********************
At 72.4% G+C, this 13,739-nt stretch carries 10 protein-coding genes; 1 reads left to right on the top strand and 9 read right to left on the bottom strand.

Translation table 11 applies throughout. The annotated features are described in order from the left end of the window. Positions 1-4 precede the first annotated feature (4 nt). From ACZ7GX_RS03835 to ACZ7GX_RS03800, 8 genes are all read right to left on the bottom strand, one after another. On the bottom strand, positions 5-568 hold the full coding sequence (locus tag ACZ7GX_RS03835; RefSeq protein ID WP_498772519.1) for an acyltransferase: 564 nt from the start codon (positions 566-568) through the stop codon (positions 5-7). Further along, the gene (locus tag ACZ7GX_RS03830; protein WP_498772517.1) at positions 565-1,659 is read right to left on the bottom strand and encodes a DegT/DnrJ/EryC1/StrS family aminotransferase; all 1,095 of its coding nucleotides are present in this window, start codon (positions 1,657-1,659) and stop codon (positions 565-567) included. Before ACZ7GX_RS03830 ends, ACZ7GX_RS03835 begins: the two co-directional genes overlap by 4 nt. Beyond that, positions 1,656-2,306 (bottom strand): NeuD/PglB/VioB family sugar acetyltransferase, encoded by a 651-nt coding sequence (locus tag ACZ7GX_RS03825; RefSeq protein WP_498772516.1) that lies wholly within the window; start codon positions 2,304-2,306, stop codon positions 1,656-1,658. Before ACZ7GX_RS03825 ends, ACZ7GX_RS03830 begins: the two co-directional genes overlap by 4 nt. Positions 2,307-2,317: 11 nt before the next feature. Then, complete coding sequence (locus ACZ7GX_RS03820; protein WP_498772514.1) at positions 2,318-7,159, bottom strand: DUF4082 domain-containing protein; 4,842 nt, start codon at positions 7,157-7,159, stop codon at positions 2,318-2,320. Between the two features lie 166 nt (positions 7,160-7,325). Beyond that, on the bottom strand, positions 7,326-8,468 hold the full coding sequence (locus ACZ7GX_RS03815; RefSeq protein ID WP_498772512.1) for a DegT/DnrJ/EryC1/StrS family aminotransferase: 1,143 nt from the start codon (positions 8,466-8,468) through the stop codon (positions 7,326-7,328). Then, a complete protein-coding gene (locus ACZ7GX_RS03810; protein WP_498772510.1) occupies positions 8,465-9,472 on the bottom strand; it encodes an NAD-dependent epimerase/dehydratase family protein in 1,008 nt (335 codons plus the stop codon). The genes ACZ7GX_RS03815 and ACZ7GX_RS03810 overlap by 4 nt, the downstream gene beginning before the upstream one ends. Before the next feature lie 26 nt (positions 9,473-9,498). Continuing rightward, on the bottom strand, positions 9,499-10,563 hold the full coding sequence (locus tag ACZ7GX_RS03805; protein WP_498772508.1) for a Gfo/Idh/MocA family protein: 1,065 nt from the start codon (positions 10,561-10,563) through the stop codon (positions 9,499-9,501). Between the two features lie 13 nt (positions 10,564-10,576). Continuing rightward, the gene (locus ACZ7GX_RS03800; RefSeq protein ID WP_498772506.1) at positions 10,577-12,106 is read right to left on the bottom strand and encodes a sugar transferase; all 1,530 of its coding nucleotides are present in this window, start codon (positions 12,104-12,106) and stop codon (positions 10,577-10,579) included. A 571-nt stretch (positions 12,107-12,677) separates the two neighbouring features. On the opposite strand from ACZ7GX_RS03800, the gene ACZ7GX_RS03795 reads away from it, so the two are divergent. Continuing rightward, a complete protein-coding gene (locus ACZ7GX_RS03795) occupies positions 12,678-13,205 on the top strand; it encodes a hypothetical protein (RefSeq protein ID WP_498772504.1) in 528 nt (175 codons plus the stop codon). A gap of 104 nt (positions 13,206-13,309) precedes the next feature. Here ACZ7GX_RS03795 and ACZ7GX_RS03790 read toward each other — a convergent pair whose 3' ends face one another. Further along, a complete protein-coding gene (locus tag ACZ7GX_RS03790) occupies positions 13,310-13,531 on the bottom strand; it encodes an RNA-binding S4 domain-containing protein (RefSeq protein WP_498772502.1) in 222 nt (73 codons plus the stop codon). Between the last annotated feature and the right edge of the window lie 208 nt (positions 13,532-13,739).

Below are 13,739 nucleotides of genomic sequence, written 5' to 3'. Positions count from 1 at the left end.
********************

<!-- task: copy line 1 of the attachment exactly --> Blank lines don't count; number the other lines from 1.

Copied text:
At 72.4% G+C, this 13,739-nt stretch carries 10 protein-coding genes; 1 reads left to right on the top strand and 9 read right to left on the bottom strand.